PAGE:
I’m getting really, really sick of people who whine about their present situation yet when you ask them what they really want and what they’re doing to get there, they whine along the lines of, “Why’re you asking me that question? I don’t know!”
If you’re in a hole, stop digging!
Don’t even suggest to them that they should start looking at setting short-, medium and long-term goals. Oh hell no!
It’s frustrating when someone consistently turns in sub-standard work because they’re miserable and couldn’t be bothered to do any better. When I try to point out ways in which certain individuals can improve their work (in this case writing), they get short with me. Yet I’m the one who has to correct the same mistakes in said individuals’ writing time and time again. Please excuse me if I’ve run out of tactful ways in which to broach the subject after I’ve highlighted errors for the nth time. I often feel like I’m talking to a wall for all the good it does.
Why do they continue to write uninspired words? I have better things to do with my time than correct someone else’s dangling participles over and over again. Yes, I know it’s my job to fix things but hell, writers can also show editors a little courtesy sometimes by learning from their mistakes. To not improve one’s writing suggests a mental laziness and I’m sorry, such people are only going to get so far in life. It’s a slap in my face to work with them, to be honest.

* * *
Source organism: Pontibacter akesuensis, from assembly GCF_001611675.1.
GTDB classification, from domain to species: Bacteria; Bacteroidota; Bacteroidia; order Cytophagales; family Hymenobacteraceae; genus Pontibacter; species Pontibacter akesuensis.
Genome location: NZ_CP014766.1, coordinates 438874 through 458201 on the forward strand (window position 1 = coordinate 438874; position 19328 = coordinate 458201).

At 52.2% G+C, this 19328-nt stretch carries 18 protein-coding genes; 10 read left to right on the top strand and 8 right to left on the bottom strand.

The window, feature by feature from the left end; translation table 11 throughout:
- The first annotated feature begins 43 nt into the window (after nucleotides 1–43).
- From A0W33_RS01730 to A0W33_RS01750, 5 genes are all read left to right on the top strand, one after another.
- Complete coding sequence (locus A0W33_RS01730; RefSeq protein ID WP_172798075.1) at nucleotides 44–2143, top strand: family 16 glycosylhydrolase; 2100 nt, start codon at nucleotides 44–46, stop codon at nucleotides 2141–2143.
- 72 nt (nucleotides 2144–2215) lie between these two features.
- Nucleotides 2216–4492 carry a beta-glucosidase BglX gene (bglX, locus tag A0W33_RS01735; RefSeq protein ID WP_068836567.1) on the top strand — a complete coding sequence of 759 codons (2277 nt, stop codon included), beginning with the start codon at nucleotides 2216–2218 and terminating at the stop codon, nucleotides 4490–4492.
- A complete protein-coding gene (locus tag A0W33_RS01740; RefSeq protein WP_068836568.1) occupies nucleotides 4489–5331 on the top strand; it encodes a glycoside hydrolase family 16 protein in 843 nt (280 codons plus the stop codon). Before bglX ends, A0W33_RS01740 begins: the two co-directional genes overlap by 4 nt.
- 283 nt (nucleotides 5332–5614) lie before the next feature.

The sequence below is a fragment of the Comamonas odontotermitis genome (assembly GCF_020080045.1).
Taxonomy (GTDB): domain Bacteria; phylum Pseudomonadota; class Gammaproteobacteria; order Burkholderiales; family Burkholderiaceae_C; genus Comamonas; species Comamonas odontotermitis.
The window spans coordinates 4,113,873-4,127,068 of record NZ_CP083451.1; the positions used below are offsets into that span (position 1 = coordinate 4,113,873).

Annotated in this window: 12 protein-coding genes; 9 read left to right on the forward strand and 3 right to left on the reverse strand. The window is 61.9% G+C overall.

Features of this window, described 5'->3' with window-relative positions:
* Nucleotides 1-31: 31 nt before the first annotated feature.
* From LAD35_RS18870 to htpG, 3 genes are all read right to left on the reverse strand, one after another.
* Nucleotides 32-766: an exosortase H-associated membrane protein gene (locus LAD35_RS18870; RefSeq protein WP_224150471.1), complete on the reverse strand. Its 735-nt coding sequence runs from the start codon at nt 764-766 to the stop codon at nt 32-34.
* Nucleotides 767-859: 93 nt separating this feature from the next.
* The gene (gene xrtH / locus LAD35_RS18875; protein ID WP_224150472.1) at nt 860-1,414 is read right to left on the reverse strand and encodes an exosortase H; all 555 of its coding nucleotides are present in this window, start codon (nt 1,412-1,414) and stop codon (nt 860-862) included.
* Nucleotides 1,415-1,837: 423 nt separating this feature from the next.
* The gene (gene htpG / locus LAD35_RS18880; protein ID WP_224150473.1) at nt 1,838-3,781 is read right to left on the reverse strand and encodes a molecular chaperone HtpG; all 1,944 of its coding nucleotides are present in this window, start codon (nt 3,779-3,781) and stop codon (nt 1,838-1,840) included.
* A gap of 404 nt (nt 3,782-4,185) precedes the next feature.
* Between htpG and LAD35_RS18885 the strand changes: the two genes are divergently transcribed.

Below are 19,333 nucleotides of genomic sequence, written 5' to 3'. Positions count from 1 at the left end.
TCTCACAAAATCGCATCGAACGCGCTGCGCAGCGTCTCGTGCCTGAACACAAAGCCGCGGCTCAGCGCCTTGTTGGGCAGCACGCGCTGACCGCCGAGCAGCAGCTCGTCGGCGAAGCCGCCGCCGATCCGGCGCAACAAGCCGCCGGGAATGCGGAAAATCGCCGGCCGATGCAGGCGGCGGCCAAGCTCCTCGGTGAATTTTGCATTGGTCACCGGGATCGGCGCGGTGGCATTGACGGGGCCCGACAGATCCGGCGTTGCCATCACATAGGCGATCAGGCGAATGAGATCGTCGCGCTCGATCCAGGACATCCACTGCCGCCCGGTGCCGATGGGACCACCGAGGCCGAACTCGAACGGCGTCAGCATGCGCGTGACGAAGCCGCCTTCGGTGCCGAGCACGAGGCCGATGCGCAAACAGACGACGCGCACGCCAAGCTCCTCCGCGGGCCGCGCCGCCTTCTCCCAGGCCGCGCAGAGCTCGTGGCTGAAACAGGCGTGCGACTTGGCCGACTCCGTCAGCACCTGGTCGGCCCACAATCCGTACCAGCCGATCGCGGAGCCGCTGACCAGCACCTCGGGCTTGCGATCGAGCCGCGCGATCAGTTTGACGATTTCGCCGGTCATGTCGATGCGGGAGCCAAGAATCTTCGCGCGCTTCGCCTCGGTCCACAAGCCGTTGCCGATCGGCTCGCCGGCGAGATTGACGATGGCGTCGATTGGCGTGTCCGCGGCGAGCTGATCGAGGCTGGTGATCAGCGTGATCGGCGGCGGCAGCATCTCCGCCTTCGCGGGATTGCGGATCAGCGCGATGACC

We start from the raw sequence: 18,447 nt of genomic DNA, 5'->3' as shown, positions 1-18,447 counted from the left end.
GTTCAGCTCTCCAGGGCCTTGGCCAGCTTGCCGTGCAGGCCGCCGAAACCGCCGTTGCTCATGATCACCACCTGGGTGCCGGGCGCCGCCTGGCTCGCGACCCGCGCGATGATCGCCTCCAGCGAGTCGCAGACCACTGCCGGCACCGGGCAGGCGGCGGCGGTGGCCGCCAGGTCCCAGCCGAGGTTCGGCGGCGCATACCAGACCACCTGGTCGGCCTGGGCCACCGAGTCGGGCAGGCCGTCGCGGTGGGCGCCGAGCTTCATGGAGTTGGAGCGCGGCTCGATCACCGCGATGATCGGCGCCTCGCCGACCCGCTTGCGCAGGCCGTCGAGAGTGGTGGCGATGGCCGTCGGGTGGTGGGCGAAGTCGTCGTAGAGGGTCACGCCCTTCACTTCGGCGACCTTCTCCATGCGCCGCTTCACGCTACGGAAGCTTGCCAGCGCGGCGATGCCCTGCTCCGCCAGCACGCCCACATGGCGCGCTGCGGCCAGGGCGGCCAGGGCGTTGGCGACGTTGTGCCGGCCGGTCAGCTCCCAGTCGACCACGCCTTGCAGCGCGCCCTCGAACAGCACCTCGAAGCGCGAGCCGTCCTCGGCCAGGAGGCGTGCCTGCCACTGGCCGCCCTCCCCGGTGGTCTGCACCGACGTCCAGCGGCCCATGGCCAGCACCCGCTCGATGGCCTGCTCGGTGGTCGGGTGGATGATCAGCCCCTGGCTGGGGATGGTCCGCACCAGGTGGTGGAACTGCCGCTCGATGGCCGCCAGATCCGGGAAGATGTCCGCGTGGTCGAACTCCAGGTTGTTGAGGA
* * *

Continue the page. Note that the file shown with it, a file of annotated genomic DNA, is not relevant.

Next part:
I have work ethics. I care about words. Words I work on must be as close to perfect as I can get them by the time they go to print.
I’ll add something else. I have a really shyte day-job working on advertorial for a newspaper. But I take great pride in my work despite hating it at times. It gives me the financial freedom to pursue my goals in my spare time without starving. And yes, you know what? I have dreams. I’m working step by step to attain them. I’m never satisfied with what I’ve got and I never stop imagining. But I try not to make myself and others miserable here at the office while I’m wage slave.
And yet, I’ve found ways in which I can make my day job rewarding. I regularly submit entertainment- and travel-related editorial for publication and write guest columns for the lifestyle supplement of a national newspaper. Sure, I do this for free but I have the freedom to choose my topics, which a lot of journalists don’t. Yes, I’m just a lowly sub-editor but I’ve turned aspects of this job into something I enjoy and take great pride in. I guess what I’m saying is that it’s a good thing to sometimes make the best of what can be a mundane situation.
Because you never know where showing a little chutzpah will open doors.
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